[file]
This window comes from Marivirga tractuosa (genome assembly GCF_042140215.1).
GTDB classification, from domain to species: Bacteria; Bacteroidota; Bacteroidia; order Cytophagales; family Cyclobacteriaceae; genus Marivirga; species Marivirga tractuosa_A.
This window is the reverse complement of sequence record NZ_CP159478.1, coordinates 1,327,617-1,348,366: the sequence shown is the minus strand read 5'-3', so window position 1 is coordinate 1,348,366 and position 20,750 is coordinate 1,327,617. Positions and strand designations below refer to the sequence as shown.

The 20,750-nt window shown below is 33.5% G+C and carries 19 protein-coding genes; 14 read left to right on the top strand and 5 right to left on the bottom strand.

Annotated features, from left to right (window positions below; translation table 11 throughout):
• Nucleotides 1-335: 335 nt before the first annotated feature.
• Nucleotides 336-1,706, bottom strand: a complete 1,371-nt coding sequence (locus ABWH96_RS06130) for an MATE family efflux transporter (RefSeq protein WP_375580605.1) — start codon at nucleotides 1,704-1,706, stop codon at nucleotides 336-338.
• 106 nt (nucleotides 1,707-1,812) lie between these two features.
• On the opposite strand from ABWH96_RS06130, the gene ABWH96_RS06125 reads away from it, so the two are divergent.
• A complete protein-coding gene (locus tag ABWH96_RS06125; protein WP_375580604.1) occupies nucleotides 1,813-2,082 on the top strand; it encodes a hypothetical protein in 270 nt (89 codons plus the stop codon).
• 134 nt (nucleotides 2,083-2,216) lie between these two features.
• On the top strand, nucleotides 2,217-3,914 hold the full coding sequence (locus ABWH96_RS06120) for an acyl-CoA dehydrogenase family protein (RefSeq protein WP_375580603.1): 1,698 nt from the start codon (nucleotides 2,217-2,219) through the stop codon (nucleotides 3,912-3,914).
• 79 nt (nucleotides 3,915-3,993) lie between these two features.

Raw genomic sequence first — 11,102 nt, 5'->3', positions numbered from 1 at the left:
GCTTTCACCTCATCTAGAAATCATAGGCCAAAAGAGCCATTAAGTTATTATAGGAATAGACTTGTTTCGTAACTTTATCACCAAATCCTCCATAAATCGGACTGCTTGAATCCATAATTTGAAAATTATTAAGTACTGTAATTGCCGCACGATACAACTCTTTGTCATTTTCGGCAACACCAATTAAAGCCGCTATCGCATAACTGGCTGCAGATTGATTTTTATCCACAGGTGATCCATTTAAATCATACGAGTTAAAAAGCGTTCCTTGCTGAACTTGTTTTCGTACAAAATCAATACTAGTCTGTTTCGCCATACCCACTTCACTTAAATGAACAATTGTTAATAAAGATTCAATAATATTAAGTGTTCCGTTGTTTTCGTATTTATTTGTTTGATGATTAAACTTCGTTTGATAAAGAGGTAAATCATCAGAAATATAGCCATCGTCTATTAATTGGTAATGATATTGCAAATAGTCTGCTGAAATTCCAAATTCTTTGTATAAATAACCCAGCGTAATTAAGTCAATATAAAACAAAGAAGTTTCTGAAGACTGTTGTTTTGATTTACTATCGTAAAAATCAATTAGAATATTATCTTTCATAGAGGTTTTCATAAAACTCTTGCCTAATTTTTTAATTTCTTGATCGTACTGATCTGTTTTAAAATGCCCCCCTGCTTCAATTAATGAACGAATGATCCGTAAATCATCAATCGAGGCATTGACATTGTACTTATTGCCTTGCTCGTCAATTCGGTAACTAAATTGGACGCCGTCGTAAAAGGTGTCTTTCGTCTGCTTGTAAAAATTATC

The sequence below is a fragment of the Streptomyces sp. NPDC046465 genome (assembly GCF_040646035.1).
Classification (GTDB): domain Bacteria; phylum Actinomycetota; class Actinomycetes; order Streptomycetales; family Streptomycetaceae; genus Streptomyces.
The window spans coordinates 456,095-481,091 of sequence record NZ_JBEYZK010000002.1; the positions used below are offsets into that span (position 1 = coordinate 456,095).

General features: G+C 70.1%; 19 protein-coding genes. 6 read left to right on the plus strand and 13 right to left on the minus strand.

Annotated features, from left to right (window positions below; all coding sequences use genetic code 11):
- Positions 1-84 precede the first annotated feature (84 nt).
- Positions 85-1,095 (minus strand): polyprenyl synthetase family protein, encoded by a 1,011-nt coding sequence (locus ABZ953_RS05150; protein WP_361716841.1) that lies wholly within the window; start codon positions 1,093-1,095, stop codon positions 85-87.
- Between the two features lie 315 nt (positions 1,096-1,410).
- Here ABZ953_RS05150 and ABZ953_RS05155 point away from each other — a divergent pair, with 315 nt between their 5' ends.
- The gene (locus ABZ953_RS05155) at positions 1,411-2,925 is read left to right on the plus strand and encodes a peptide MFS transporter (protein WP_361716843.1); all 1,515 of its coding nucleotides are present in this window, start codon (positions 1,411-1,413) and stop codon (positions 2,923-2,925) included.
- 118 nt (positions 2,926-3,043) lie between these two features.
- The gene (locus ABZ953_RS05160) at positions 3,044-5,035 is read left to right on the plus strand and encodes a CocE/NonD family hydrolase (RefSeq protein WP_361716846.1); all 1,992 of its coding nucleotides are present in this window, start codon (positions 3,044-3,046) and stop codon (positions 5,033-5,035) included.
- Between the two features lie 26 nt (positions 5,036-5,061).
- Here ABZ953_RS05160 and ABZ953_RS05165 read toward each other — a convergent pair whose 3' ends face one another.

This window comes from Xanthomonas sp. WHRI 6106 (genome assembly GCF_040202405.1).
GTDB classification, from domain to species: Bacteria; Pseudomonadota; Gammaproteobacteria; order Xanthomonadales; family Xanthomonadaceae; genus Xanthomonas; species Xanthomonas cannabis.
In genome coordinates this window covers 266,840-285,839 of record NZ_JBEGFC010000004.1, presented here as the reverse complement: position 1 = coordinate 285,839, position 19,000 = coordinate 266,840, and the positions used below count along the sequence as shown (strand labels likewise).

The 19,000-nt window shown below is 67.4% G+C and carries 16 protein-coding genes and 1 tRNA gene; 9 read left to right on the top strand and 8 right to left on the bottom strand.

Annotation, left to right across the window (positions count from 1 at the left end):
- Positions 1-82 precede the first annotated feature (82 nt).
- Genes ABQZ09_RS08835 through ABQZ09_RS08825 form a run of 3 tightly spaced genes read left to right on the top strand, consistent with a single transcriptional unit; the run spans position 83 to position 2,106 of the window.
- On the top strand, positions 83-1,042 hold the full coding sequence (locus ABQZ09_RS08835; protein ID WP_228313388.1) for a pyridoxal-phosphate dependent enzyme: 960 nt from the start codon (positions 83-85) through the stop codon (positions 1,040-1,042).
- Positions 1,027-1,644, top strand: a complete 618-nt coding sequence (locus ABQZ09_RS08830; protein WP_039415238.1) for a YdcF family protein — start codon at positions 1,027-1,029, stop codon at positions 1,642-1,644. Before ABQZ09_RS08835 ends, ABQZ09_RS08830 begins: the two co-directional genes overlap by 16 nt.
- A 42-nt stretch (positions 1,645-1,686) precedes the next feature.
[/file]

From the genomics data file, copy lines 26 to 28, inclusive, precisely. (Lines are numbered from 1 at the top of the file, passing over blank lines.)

- 118 nt (positions 2,926-3,043) lie between these two features.
- The gene (locus ABZ953_RS05160) at positions 3,044-5,035 is read left to right on the plus strand and encodes a CocE/NonD family hydrolase (RefSeq protein WP_361716846.1); all 1,992 of its coding nucleotides are present in this window, start codon (positions 3,044-3,046) and stop codon (positions 5,033-5,035) included.
- Between the two features lie 26 nt (positions 5,036-5,061).